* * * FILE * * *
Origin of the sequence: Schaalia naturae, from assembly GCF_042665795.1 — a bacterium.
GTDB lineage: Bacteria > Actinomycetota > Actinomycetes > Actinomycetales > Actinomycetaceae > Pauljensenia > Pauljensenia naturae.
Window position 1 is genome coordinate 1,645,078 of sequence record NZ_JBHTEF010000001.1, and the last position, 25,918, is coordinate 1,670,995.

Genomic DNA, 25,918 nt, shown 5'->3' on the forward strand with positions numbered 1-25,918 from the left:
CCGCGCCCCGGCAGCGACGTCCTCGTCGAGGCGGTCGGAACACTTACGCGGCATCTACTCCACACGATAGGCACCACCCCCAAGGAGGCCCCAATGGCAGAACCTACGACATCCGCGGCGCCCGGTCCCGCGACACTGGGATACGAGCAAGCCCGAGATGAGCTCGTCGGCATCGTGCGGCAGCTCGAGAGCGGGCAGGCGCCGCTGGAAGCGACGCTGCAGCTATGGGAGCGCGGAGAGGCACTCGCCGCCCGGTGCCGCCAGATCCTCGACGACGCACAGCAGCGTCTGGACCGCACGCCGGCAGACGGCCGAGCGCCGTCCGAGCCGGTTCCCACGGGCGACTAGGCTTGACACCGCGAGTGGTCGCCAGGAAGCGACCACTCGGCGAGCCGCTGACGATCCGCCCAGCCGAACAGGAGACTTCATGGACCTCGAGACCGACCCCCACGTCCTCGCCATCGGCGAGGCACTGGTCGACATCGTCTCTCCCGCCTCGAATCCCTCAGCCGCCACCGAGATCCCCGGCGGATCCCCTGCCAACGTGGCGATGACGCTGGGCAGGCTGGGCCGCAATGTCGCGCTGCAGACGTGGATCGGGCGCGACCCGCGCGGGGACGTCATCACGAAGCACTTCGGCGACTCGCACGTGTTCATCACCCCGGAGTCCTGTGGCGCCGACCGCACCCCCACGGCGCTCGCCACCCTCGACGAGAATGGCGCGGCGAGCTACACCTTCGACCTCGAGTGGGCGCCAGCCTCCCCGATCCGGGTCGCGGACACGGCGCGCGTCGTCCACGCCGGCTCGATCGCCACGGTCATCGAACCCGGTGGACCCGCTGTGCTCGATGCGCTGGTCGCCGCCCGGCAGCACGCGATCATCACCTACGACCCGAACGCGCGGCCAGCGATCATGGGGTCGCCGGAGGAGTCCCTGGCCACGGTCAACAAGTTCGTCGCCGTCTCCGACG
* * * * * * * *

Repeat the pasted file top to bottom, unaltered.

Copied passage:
Origin of the sequence: Schaalia naturae, from assembly GCF_042665795.1 — a bacterium.
GTDB lineage: Bacteria > Actinomycetota > Actinomycetes > Actinomycetales > Actinomycetaceae > Pauljensenia > Pauljensenia naturae.
Window position 1 is genome coordinate 1,645,078 of sequence record NZ_JBHTEF010000001.1, and the last position, 25,918, is coordinate 1,670,995.

Genomic DNA, 25,918 nt, shown 5'->3' on the forward strand with positions numbered 1-25,918 from the left:
CCGCGCCCCGGCAGCGACGTCCTCGTCGAGGCGGTCGGAACACTTACGCGGCATCTACTCCACACGATAGGCACCACCCCCAAGGAGGCCCCAATGGCAGAACCTACGACATCCGCGGCGCCCGGTCCCGCGACACTGGGATACGAGCAAGCCCGAGATGAGCTCGTCGGCATCGTGCGGCAGCTCGAGAGCGGGCAGGCGCCGCTGGAAGCGACGCTGCAGCTATGGGAGCGCGGAGAGGCACTCGCCGCCCGGTGCCGCCAGATCCTCGACGACGCACAGCAGCGTCTGGACCGCACGCCGGCAGACGGCCGAGCGCCGTCCGAGCCGGTTCCCACGGGCGACTAGGCTTGACACCGCGAGTGGTCGCCAGGAAGCGACCACTCGGCGAGCCGCTGACGATCCGCCCAGCCGAACAGGAGACTTCATGGACCTCGAGACCGACCCCCACGTCCTCGCCATCGGCGAGGCACTGGTCGACATCGTCTCTCCCGCCTCGAATCCCTCAGCCGCCACCGAGATCCCCGGCGGATCCCCTGCCAACGTGGCGATGACGCTGGGCAGGCTGGGCCGCAATGTCGCGCTGCAGACGTGGATCGGGCGCGACCCGCGCGGGGACGTCATCACGAAGCACTTCGGCGACTCGCACGTGTTCATCACCCCGGAGTCCTGTGGCGCCGACCGCACCCCCACGGCGCTCGCCACCCTCGACGAGAATGGCGCGGCGAGCTACACCTTCGACCTCGAGTGGGCGCCAGCCTCCCCGATCCGGGTCGCGGACACGGCGCGCGTCGTCCACGCCGGCTCGATCGCCACGGTCATCGAACCCGGTGGACCCGCTGTGCTCGATGCGCTGGTCGCCGCCCGGCAGCACGCGATCATCACCTACGACCCGAACGCGCGGCCAGCGATCATGGGGTCGCCGGAGGAGTCCCTGGCCACGGTCAACAAGTTCGTCGCCGTCTCCGACG